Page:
Unbelievable. These guys just don't want to give up. I just got an email from Dex which says that the Yellow Pages Association, Dex, and, Supermedia (who I guess make up the Holy Trinity of yellow pages in Seattle) have asked the courts to grant a preliminary injunction (.pdf) against Seattle's brand new phone book ordinance which bans publishers from distributing yellow pages to anyone on a city-regulated opt-out list.

This after the Seattle City Council decided to scratch a $148 recycling fee for the yellow pages publishers for every ton of unwanted books junk they leave outside buildings. The city plans to roll out its opt-out website in April. Phone book distributors will be fined $125 for every yellow pages directory delivered to people who have opted-out.

The Seattle City Attorney's Office said that it had "anticipated the preliminary injunction" and was preparing a response. The request for injunction filed with the U.S. District Court in Seattle today says:

Preliminary relief is justified not only because of Plaintiffs’ likelihood of success on the merits and the presence of irreparable harm, but also because the equities and public interest weigh in favor of such relief.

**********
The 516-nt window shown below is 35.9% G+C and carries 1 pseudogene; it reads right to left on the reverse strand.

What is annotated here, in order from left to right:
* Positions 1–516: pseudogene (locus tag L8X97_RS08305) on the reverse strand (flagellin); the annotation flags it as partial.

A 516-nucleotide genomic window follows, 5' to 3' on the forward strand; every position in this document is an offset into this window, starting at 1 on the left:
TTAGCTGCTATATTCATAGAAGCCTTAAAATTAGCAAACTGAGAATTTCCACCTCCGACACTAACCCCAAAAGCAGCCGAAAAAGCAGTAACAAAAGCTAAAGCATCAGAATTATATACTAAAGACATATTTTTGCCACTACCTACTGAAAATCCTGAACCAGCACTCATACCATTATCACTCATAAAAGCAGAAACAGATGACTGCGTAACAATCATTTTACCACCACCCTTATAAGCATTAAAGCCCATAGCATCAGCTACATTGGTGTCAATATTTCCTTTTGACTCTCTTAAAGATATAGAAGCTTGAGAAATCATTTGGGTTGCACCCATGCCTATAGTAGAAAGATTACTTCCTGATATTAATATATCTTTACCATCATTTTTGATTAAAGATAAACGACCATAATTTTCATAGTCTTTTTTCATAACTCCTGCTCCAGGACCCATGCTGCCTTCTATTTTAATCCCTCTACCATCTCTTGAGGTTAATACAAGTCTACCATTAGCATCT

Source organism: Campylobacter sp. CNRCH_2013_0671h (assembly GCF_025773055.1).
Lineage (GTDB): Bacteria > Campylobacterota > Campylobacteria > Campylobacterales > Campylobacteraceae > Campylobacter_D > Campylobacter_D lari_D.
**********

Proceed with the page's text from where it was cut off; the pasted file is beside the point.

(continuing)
Preliminary relief? Irreparable harm? Public interest? What about the thousands of Seattle residents who will be permanently relieved thanks to the ordinance?

YPA, Dex, and SuperMedia had already filed a lawsuit back in November asking the court to overturn the ordinance, arguing that it violates their First Amendment rights. This new request to block the ordinance just shows how desperate they are getting. What's next? An anti-government/anti-phone book ordinance protest in Pioneer Square?

Instead of a city-controlled opt-out list, the YPA wants everyone to use its own website, which it says allows everyone in the country to opt-out of receiving yellow-pages directories. But Council Member Mike O'Brien, who sponsored the phone book ordinance, says that it's a good way to keep close tabs on whether the industry is actually listening to the public's opt-out requests. Both O'Brien and the City Attorney's Office have said that the ordinance is constitutionally sound.